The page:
If you decide to embed in an organization, either to liberate information or otherwise cause damage, you are placing yourself in grave danger. If the cause is just and important, it may be worth doing that. If the cause is not important, pick on a smaller target that does not have its own private army and killer drones. You can do a tremendous amount of expensive damage to a company or a state/local agency without risking going up against well-funded and ruthless parts of a hostile intelligence community.
In the history of espionage, a lot of intelligence assets’ cover gets blown by incompetence (or penetration by spies) into the intelligence agency that controls the asset. When Aldrich Ames sold CIA data to the Soviets, one of the things he sold was information about CIA assets operating in Russia. They were tortured and killed. If you’re a solo operator, without an intelligence agency behind you, you’re probably better off operating on your own its than being part of an organization that may be (and probably is) compromised by a hostile intelligence agency. Remember, the FBI specializes in “catching” terrorists by creating them – going on Facebook and pretending to radicals, then luring someone into crossing a legal line that allows them to slap handcuffs on you and score you as a successful take-down. In right-wing/neo-fascist fantasy land, like the book The Turner Diaries, the wanna-be fascist terrorists learn how to operate as “lone wolf” or “stochastic attackers” – what that means is:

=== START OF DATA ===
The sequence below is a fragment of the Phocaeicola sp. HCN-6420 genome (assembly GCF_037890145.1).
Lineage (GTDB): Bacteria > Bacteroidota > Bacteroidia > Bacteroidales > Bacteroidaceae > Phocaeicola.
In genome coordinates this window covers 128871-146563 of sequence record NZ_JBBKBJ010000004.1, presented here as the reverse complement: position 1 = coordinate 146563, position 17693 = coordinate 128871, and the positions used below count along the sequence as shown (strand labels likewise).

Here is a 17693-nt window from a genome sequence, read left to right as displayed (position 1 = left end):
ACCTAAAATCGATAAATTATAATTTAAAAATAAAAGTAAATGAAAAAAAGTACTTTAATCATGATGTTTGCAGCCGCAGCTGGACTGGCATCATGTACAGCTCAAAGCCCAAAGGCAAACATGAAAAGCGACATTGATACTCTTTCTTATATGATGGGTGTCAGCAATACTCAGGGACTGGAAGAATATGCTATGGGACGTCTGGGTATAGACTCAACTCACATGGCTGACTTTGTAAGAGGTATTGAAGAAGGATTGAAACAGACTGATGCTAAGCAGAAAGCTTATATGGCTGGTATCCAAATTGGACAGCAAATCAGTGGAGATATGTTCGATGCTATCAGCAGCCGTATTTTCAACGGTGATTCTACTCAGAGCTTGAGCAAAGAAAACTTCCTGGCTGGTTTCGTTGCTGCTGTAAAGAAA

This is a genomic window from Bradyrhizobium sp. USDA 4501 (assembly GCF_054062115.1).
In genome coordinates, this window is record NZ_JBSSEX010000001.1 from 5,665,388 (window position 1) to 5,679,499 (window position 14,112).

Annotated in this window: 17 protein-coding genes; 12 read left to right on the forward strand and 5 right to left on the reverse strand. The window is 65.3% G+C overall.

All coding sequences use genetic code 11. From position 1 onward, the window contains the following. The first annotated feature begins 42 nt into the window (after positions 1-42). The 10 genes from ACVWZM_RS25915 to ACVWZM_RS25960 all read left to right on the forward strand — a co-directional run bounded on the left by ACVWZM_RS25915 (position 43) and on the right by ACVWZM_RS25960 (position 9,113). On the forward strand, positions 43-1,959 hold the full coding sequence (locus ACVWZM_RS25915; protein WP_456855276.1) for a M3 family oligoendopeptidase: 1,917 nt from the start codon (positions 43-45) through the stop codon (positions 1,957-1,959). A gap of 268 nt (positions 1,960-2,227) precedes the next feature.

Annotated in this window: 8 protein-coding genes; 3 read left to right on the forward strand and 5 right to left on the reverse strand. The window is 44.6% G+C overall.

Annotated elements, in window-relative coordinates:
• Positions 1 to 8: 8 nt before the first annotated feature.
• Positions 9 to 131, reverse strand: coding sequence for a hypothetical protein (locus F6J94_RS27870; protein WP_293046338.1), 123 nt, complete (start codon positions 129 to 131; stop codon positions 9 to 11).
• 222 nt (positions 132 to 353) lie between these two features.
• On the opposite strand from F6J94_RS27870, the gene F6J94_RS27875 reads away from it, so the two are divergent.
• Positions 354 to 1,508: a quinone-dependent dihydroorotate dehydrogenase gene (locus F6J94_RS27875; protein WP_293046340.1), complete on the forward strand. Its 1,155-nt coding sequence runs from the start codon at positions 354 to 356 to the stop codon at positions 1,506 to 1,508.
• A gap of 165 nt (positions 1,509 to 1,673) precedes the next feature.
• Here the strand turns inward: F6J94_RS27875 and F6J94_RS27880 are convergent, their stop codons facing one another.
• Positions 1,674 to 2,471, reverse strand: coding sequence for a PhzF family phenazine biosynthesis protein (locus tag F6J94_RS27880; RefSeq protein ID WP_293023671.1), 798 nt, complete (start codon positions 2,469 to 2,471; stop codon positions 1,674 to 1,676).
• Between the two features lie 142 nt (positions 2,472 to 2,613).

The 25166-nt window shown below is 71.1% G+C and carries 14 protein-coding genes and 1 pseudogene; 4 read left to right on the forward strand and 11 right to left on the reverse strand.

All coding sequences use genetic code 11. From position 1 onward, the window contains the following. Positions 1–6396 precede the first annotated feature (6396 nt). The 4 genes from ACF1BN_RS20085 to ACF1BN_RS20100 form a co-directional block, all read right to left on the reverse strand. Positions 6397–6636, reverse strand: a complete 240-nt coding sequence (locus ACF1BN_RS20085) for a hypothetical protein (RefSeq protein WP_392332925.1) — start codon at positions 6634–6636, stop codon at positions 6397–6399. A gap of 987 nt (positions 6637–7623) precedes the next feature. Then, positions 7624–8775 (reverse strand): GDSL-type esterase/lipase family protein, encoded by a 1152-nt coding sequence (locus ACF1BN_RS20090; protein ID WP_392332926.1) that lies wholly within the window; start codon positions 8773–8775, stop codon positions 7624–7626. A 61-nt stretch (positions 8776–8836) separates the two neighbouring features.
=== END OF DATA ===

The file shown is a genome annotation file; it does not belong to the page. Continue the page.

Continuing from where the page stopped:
- Lone wolf: you have no command structure that can be compromised, so you cannot be rolled up from above by a fake controller (your contact is actually FBI) or otherwise tricked into giving up your identity, as happened to Chelsea Manning
- Stochastic attacks: attacks by lone wolf operators that do not have a trail of planning behind them. If you don’t plan with someone else, and act independently against targets you choose without coordinating with anyone, there is no planning structure that may be detected or compromised by the enemy.
The cyberinsurgent is best if they are also a lone wolf launching stochastic attacks. If you do not believe this, research the sad story of ‘Sabu’ (Javier Montsegur) who was a hacker gang-leader that was compromised by the FBI; they used him to direct his gang against useful (for them) targets in Brazil and meanwhile built a prosecutorial case against his gang. The hackers working with the legendary ‘Sabu’ had no idea that they were being played as suckers by the FBI until their doors were smashed in and they were handcuffed. If you operate as part of a gang, you need to worry about tradecraft and security within your gang. If you’re an army of one, nobody depends on you, and you depend on no-one; you can go active operationally, or remain embedded – it is entirely up to you and only you.
Do not expect whistleblower protections to save you – look at what the US has done to Chelsea Manning: the Obama administration commuted her sentence and the Trump administration came up with a transparent sham of an excuse to throw her back into prison. Remember: part of why you are becoming an insurgent is because you’ve realized that they aren’t going to play by their own rules, so neither are you. The problem is that they make the rules and usually the first rule they make is, “I win.”
If you embed, you’re in the big leagues. I salute you and wish you good fortune.